Posts from — May 2014
I’ve been investigating affordable, automatic creation of 3D PCBs models; what I’ve found doesn’t match up well with my needs.
I would like an easier way to create accurate models of automation PCBs, such as break out boards, which mainly use through-hole connectors (think of something like my FP-SMC-1 PCB).Â I want to use the model to verify my footprints, check that everything fits together mechanically (for example, fits into the DIN rail holder without any conflicts), and do an initial check that the board will be easy to use (enough space between connectors, etc).
I’m not interested in an approximate visualization; I want accurate an accurate model (preferably exportable in STEP format) created from manufacturer’s STEP or IGES models (which are typically available for connectors).
I took a quick glance at PCB Pool’s 3D visualization service, DesignSpark PCB, and KiCAD, and felt the reward wasn’t worth the effort of trying to get everything set up.Â Later I plan on looking into this again, but for right now, I’m back to using
Alibre Geomagic Design and having fun trying to get everything to mate.Â (As far as I can tell, DesignSpark Mechanical does not support mating, and it doesn’t export STEP files, so GD is a better path for me).
May 31, 2014 No Comments
It’s been a slow journey, but I’ve blogged my way to 250 posts over 7 years.Â I am trying to post more frequently, but it’s not easy.
I recently did a guest post on Panasonic PLCs for a blog which is always worth checking out, the Automation Primer.
I promise I’ll be getting back to my Robot Primer series soon; I’ve been learning a lot, having fun with the Denso WinCaps III simulator, and learning to do simple movies.
In the fall, I plan on doing multiple posts on two topics:
- Practical advice and tips on Panasonic PLCs
- Test drives and comparisons of ARM Cortex-M4 boards.
I’d like to be able to do some other automation and embedded posts (like PCB tools for automation professionals, some fun servo motor stuff, and maybe even some Arduino motion topics), but it will be challenging to find the time.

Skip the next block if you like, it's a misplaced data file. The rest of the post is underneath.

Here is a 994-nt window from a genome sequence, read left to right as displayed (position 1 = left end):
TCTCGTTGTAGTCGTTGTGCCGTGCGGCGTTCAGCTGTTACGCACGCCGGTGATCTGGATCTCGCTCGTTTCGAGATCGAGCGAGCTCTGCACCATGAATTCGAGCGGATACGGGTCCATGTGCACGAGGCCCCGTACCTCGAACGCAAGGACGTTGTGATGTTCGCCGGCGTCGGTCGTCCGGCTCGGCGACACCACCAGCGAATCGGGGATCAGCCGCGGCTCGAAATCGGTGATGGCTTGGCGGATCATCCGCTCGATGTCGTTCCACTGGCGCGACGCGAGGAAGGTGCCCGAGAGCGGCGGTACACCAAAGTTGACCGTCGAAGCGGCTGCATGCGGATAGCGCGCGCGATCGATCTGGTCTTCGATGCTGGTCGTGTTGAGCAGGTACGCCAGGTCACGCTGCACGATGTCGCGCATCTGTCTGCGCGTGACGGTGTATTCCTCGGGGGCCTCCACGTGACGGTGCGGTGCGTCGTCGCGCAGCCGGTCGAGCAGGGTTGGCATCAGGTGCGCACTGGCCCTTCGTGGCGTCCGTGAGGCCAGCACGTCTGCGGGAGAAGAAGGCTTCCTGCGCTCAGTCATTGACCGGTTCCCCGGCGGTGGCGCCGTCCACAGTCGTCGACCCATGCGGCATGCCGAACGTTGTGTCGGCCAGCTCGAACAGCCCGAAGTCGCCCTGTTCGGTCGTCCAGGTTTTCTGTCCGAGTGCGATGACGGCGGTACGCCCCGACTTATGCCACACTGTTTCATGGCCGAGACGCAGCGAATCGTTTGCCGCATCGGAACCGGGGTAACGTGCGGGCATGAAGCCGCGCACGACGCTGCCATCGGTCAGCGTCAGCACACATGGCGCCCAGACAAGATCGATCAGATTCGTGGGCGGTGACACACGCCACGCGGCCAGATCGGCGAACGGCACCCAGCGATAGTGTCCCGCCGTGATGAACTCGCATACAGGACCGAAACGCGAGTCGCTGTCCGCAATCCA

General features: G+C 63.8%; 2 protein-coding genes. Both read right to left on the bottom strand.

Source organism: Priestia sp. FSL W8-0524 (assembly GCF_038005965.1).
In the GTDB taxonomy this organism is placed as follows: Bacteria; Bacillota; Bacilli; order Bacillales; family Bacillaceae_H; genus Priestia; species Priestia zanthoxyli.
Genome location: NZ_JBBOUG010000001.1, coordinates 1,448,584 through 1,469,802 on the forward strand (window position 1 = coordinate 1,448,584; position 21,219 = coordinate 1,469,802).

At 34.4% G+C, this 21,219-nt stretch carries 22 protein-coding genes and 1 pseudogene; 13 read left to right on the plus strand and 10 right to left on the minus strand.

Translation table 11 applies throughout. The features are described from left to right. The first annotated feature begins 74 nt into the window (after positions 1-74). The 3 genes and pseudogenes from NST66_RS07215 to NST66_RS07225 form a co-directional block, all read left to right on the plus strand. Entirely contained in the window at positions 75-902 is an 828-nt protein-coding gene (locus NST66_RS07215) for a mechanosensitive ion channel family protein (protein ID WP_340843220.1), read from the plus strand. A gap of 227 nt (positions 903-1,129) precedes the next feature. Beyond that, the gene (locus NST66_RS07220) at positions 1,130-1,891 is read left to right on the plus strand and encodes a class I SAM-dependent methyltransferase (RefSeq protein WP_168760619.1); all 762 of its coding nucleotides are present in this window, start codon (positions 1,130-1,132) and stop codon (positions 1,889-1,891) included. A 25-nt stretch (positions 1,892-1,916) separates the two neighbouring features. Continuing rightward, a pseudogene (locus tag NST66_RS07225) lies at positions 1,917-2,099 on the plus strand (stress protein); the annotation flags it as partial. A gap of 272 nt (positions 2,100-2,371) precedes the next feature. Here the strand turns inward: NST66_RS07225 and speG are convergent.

May 30, 2014 2 Comments
It’s been too long since I’ve discussed pens and pencils, so it’s time to highlight some recent acquisitions:
My favorite mechanical pencil.Â It’s gorgeous, affordable, and sharp.Â I love the way it looks (especially the silver model) and the feel of the aluminum.Â Its Kuru Toga mechanism rotates the lead every time you advance for sharper lines.Â Considering all that, the price is reasonable; I only wish it was available in 0.3mm.
I’m not a big Pentel pen fan, but this one has won me over: sharp lines with an incredible smoothness.Â I don’t like the normal medium point Energels you can buy at retail; they’re actually too smooth and go flying all over the place if you’re not extra careful.Â But I like this model so much I’ve already ordered a second so I don’t run out.
OK, it’s ugly, but on the other hand for a super fine pen (< 0.30mm) it’s pretty smooth, retractable (I believe it’s the only super-fine retractable pen), and cheap ($2.50 versus $3.00 or more).
The original Frixions are good for an erasable pen, but not great pens.Â In my experience their lines are wide and blotchy, and they seem to get worse with age.Â This model, however, has been writing smoothly with a much finer line – and I like the color.Â On the other hand, at $3.75, it’s pretty expensive, and I’ll have to see how it writes as it ages.
All the other machined Kickstarter pens have left me unmoved; a pen has to be really special for me to pay the typical asking price.
But when I saw the Mover, I really liked it: a beautiful retractable pen, available in gorgeous colors (I like the Blue, Teal, Green, and Sand colors), with a price that was within reason.Â I’m very happy with my result: a dark blue Mover that’s perfectly built and can take many different gel refills (I’m not enamored of the 0.38mm G2 refill).Â The grip is sweet, and the pen is well balanced.Â If you appreciate hand crafted pens and have the budget, I enthusiastically recommend this pen.
May 29, 2014 No Comments